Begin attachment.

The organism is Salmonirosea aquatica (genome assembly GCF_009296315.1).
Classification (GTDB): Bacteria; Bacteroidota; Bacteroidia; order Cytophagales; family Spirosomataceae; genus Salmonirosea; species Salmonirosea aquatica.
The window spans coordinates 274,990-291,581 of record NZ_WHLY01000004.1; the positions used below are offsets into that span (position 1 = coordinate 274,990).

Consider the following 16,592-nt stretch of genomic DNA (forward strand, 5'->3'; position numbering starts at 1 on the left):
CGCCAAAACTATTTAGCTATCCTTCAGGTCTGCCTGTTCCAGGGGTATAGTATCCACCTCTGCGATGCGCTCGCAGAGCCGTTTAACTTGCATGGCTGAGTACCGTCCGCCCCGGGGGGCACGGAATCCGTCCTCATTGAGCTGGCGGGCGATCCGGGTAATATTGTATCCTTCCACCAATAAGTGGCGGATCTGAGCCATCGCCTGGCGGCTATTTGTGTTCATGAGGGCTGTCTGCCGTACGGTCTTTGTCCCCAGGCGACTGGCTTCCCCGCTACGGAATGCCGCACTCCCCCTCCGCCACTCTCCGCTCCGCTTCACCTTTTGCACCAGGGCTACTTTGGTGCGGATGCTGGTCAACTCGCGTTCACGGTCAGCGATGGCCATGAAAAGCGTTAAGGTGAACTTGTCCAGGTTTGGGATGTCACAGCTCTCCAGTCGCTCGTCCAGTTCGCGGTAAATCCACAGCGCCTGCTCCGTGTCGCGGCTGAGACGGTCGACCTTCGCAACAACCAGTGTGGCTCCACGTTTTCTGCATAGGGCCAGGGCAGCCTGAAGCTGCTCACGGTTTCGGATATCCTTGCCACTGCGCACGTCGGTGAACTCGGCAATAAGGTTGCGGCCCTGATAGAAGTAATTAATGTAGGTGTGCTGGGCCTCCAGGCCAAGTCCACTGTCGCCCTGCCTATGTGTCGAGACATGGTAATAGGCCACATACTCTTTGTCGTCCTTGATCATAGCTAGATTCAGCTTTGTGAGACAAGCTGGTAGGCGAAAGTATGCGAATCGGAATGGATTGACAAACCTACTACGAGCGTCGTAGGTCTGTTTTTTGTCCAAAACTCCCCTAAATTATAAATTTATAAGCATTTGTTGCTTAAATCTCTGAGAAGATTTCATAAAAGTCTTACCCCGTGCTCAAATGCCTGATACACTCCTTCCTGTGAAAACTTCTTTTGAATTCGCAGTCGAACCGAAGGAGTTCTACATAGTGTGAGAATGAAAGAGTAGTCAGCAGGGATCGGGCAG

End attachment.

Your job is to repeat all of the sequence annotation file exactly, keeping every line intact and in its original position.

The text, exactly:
The organism is Salmonirosea aquatica (genome assembly GCF_009296315.1).
Classification (GTDB): Bacteria; Bacteroidota; Bacteroidia; order Cytophagales; family Spirosomataceae; genus Salmonirosea; species Salmonirosea aquatica.
The window spans coordinates 274,990-291,581 of record NZ_WHLY01000004.1; the positions used below are offsets into that span (position 1 = coordinate 274,990).

Consider the following 16,592-nt stretch of genomic DNA (forward strand, 5'->3'; position numbering starts at 1 on the left):
CGCCAAAACTATTTAGCTATCCTTCAGGTCTGCCTGTTCCAGGGGTATAGTATCCACCTCTGCGATGCGCTCGCAGAGCCGTTTAACTTGCATGGCTGAGTACCGTCCGCCCCGGGGGGCACGGAATCCGTCCTCATTGAGCTGGCGGGCGATCCGGGTAATATTGTATCCTTCCACCAATAAGTGGCGGATCTGAGCCATCGCCTGGCGGCTATTTGTGTTCATGAGGGCTGTCTGCCGTACGGTCTTTGTCCCCAGGCGACTGGCTTCCCCGCTACGGAATGCCGCACTCCCCCTCCGCCACTCTCCGCTCCGCTTCACCTTTTGCACCAGGGCTACTTTGGTGCGGATGCTGGTCAACTCGCGTTCACGGTCAGCGATGGCCATGAAAAGCGTTAAGGTGAACTTGTCCAGGTTTGGGATGTCACAGCTCTCCAGTCGCTCGTCCAGTTCGCGGTAAATCCACAGCGCCTGCTCCGTGTCGCGGCTGAGACGGTCGACCTTCGCAACAACCAGTGTGGCTCCACGTTTTCTGCATAGGGCCAGGGCAGCCTGAAGCTGCTCACGGTTTCGGATATCCTTGCCACTGCGCACGTCGGTGAACTCGGCAATAAGGTTGCGGCCCTGATAGAAGTAATTAATGTAGGTGTGCTGGGCCTCCAGGCCAAGTCCACTGTCGCCCTGCCTATGTGTCGAGACATGGTAATAGGCCACATACTCTTTGTCGTCCTTGATCATAGCTAGATTCAGCTTTGTGAGACAAGCTGGTAGGCGAAAGTATGCGAATCGGAATGGATTGACAAACCTACTACGAGCGTCGTAGGTCTGTTTTTTGTCCAAAACTCCCCTAAATTATAAATTTATAAGCATTTGTTGCTTAAATCTCTGAGAAGATTTCATAAAAGTCTTACCCCGTGCTCAAATGCCTGATACACTCCTTCCTGTGAAAACTTCTTTTGAATTCGCAGTCGAACCGAAGGAGTTCTACATAGTGTGAGAATGAAAGAGTAGTCAGCAGGGATCGGGCAG